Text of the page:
For a moment I looked at her in a state of complete confusion. Do I speak English? I work here! I thought. My mind raced through why this woman was speaking to me as if I were both deaf and uncomprehending. I don't even LOOK like I come from a Spanish-speaking country - or do I? I've always thought I was too Asian-looking to be mistaken for Latin American, though I've seen some Latin Americans that I've actually mistaken for Filipino, so I suppose the lady wasn't way off-base.
Anyway, we got that sorted out, but it made me realize how easy it is to fail the Rorschach tests we get all the time in day-to-day life.
Making assumptions is human nature and often a necessary part of arriving at some kind of understanding of a person or situation. Assumptions fill in the gaps. It's a well-known phenomenon that, given part or parts of a particular recognizable whole, the human brain fills in details so as to create for itself something it can perceive and interpret. I think that among our faults and failings as human beings, making some wrong assumptions is one of the most understandable, and perhaps one of the most insidious.
The one example I'll never forget of a doctor making assumptions about a patient - and getting the "inkblot" all wrong, because yes, there was a right answer and a wrong answer - also concerns a patient who was a native speaker of Spanish. I will call him Juan de la Cruz, in honor of the great Spanish mystic.
I was a resident assigned to provide anesthesia for Juan de la Cruz. I won't say what type of surgery he was about to have, but I will say that it was a somewhat unusual procedure, one you don't see every day in the O.R. I'll call it the Calvary Procedure, not because it involved a lot of suffering, but because the name reminds me of something in the procedure.
As I was looking over Juan's chart I noticed under the heading "Social History" something like this, after a description of his smoking and drinking habits and marital status: was a physician in his native country; currently works as a building custodian.
My heart ached to learn this, but I had a more practical problem at hand: should I address him by his earned title, "Dr.," and take the risk of dredging up a possibly painful past or of sounding insincere, or call him "Mr.," and take the risk of sounding condescending or disrespectful?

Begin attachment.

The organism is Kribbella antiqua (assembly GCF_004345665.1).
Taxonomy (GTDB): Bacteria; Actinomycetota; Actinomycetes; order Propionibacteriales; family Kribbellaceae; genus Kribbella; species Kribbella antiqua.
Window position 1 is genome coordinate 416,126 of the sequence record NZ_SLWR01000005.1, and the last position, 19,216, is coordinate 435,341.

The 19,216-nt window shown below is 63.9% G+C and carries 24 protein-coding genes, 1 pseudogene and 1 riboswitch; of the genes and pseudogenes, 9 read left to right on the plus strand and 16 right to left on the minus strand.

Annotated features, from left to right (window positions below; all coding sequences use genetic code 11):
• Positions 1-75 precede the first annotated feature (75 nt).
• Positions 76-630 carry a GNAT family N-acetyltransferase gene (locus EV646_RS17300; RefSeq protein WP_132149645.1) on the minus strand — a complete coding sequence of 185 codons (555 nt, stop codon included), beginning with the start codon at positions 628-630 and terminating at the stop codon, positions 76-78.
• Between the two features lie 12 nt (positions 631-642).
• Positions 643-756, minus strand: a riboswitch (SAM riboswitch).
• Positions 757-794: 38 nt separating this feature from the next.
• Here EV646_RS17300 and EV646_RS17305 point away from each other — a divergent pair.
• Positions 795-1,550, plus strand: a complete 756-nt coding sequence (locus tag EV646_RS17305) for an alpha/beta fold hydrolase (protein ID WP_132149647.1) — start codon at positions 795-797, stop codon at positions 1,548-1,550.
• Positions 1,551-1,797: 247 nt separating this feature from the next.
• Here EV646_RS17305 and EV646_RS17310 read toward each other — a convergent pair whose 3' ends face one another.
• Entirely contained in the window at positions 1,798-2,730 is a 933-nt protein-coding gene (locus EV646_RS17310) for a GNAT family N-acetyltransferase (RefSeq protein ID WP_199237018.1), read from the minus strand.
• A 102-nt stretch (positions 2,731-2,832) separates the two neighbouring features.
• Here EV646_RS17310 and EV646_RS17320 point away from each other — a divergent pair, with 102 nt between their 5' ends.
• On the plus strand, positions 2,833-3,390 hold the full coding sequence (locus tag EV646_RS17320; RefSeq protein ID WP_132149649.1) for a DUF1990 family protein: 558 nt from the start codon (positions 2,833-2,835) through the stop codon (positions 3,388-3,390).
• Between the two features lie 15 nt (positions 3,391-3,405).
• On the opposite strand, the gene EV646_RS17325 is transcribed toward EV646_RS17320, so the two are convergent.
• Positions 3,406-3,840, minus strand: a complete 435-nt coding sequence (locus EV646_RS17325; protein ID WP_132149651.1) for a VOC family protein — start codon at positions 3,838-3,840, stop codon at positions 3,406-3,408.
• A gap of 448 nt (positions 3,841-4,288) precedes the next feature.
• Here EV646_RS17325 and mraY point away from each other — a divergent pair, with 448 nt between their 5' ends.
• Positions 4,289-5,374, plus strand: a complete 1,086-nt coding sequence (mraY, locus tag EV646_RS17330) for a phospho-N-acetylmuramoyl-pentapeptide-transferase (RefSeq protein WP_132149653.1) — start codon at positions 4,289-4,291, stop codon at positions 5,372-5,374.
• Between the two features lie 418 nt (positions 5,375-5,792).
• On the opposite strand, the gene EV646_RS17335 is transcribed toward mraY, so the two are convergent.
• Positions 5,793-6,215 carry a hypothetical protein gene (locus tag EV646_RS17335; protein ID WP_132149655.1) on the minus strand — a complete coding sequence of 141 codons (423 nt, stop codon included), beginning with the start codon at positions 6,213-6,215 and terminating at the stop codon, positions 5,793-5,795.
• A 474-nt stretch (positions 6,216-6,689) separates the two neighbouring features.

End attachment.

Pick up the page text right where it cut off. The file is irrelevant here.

I don't remember how I handled the conversation. I remember our preop conversation only the way one remembers a hazy dream just at the edge of being forgotten. My memory cuts to the O.R., then, after I've induced general anesthesia for Juan, and someone asks me to say the final procedure verification out loud. I say, "This is Dr. Juan de la Cruz for a Calvary Procedure."
The attending surgeon was a woman with an Eastern European name but the accent and affectations of someone whose illustrious parents had sent her to study at Oxford or Cambridge. She was smug and imperious, and she turned to me with a look of annoyance when I said this. "He's not a doctor, he's a JANITOR."
I was a resident, but I wasn't her resident. I looked into her eyes and said, "He may be a janitor now, but he was a physician in his own country."
The lady surgeon appeared irate and protested again at the idea that Juan should be anything other than a janitor. Then she added, "He never told me that. Where are you getting this information?""
"From the chart," I said somewhat curtly. I wanted to ask if she'd even bothered to read it. Her tone and arrogant air and faux British accent were getting to me.
"Well," she muttered. "Goodness knows what it means to be a 'physician' in his country."
That pretty much killed the conversation in the O.R. for a while.
I knew I was supposed to learn something, a bunch of things, from the interaction, and I chewed on that exchange for a long while. One thing I needed to work on was to avoid letting snobby people get to me. But the more important lesson, I think, was again a lesson about human worth: how we judge others, the assumptions we make (or fail to make) about the stories that underlie human faces and circumstances, if and how we even see our fellow human beings.
We're surrounded by inkblots, texts, stories, mysteries. Someone please remind me every day to make the effort to read, and to practice good reading - the lectio divina of life.